I've only been to Tennessee once and it hardly counts as a visit since it was little more than a look out the window of Memphis airport on a layover between a Phoenix to London flight. I don't remember anything about the view other than that the landscape was flat as a pancake. The only other thing I have to go on when it comes to Tennessee was a pre-teen best friend who was obsessed with the movie The Thing Called Love. "Look out Music City," the heroine shouts off the top of a building when she finally arrives in Nashville, "cause here I am and I ain't never leaving." Needless to say, the two of us never made it to Tennessee and our dreams of country-music stardom came to naught. But that's probably for the best.
During a San Diegan visit to my paterfamilias in 2006, one afternoon I dropped by the amusingly-named Museum of Photographic Arts where an exhibition of photographs by Mike Smith were on display. I don't know what suddenly brought Smith's photos back to mind, but I loved the images then and I still love them now.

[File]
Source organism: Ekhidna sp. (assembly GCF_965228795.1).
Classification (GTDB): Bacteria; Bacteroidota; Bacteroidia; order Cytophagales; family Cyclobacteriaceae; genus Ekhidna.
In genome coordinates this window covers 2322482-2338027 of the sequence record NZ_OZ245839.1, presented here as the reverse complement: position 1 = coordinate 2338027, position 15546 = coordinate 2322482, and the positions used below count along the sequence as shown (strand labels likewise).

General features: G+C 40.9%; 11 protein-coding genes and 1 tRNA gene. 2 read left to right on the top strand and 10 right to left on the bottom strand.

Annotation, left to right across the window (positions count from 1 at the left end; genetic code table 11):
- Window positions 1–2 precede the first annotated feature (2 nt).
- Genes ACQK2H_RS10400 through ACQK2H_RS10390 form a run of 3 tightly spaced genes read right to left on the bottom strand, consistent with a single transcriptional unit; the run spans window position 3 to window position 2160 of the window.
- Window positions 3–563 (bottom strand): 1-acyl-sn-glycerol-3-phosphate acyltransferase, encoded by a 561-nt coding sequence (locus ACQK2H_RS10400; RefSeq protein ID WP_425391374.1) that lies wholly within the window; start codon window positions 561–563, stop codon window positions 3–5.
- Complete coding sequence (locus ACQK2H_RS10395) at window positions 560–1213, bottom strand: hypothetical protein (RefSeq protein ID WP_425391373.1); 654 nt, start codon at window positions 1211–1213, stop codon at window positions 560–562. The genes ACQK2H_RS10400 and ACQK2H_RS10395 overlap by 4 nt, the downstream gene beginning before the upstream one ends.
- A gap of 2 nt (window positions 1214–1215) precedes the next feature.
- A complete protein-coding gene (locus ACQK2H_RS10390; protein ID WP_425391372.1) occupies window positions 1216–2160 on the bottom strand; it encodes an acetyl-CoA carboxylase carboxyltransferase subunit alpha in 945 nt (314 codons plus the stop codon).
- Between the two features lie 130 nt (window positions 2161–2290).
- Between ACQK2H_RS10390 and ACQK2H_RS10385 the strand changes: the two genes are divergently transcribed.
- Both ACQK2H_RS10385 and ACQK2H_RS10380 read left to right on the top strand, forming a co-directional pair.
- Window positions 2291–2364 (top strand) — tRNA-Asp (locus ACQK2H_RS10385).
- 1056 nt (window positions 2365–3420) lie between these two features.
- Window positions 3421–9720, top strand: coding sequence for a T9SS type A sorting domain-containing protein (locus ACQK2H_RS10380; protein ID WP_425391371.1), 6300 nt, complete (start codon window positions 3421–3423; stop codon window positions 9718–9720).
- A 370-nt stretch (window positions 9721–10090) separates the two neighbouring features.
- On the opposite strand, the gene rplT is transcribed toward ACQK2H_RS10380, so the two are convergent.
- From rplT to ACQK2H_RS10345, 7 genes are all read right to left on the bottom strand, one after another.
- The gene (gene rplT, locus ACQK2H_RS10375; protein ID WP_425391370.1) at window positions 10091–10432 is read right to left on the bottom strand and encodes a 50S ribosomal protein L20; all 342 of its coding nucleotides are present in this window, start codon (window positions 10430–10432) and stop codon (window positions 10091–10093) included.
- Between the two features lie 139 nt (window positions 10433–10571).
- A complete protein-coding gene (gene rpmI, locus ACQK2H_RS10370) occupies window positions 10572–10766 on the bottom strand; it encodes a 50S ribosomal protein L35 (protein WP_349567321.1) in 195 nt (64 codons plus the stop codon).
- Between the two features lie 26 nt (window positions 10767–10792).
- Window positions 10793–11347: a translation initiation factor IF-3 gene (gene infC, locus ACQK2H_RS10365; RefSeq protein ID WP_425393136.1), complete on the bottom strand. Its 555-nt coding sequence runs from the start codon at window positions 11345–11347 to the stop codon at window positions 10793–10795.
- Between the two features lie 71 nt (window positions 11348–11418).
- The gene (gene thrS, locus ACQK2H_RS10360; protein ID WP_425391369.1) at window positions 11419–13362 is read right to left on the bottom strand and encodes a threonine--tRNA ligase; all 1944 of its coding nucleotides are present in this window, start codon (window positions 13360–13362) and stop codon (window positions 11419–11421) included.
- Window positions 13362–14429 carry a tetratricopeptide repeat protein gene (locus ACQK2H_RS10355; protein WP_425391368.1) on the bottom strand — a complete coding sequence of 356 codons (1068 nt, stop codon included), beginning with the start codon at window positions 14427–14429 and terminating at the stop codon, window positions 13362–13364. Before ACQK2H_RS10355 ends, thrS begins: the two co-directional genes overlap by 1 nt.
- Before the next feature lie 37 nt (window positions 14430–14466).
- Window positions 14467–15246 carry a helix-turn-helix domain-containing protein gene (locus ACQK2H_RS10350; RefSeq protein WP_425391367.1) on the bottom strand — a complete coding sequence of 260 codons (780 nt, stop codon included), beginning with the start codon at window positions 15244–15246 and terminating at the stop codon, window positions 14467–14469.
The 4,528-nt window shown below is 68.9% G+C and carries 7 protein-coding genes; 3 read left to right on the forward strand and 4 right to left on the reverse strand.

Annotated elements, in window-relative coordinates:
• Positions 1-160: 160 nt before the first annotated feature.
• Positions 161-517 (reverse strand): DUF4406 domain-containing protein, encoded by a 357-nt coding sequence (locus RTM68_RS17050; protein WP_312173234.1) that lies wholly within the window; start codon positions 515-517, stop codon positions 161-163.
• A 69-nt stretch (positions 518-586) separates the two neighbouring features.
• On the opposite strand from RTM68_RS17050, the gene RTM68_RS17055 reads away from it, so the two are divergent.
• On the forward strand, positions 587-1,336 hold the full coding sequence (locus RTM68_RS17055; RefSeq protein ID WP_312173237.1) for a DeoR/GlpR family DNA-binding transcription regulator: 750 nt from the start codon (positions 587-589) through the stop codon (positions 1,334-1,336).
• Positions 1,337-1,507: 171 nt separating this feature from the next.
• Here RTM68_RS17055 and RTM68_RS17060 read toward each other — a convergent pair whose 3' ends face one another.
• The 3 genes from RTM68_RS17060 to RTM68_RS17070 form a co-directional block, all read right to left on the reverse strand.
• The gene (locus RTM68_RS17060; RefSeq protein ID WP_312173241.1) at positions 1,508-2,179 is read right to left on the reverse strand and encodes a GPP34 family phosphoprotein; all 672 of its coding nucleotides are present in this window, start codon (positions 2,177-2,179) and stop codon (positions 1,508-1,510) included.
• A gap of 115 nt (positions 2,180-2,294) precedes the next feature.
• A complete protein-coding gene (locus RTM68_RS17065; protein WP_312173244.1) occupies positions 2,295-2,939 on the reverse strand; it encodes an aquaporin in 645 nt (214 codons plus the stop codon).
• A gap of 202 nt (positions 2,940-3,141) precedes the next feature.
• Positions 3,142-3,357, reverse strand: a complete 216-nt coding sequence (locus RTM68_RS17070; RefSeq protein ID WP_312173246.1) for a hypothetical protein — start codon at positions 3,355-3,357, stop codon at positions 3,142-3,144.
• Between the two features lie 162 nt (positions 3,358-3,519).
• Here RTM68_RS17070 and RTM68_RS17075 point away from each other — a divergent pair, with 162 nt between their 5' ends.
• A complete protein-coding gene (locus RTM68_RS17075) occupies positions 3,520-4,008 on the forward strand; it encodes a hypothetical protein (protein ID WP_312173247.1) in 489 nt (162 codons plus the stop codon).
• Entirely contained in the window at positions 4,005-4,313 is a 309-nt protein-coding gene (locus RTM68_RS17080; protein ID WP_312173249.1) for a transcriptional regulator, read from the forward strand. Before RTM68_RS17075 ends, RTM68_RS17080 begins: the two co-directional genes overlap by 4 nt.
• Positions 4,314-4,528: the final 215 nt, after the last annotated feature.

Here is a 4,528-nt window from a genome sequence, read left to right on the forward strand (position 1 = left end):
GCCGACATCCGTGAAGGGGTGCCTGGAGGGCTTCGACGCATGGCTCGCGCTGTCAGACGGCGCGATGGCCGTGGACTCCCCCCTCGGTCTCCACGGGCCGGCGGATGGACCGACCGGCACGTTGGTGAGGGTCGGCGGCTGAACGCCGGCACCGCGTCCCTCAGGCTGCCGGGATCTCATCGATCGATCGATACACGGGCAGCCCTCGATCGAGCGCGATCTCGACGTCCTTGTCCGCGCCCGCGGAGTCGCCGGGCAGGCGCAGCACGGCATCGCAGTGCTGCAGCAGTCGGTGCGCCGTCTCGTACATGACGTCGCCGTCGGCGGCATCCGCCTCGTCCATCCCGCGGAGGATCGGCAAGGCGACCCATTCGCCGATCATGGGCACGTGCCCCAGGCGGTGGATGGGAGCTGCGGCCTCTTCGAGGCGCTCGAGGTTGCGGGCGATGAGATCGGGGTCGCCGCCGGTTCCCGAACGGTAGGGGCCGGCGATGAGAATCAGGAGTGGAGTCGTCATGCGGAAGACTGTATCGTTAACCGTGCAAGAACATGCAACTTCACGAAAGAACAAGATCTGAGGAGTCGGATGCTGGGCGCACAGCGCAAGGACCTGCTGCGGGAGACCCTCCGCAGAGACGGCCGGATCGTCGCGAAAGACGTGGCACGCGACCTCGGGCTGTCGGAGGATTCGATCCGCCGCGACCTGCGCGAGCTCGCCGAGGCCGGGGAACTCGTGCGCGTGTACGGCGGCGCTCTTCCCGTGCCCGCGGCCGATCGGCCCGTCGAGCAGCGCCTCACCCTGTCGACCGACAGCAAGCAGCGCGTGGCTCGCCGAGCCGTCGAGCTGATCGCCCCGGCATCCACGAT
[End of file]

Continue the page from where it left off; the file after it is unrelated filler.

Here, the classic visual trope of an outsider looking in, framing the oddness of an odd place with the surprising sensitivity of a very good storyteller. Smith moved to Tennessee via New Haven and Boston in 1981 to take up a professorship at East Tennessee University and spent his time travelling around the region, documenting the strange transformation of rural Tennessee as suburban tendencies took root.
The book - You're Not From Around Here - was published in 2004 and then toured various locations as the exhibition I saw in San Diego. I stupidly didn't buy it at the time and now wish, of course, that I did. Luckily, it's my birthday in a few weeks and if no one buys the book for me, well then I'll just have to get it for myself.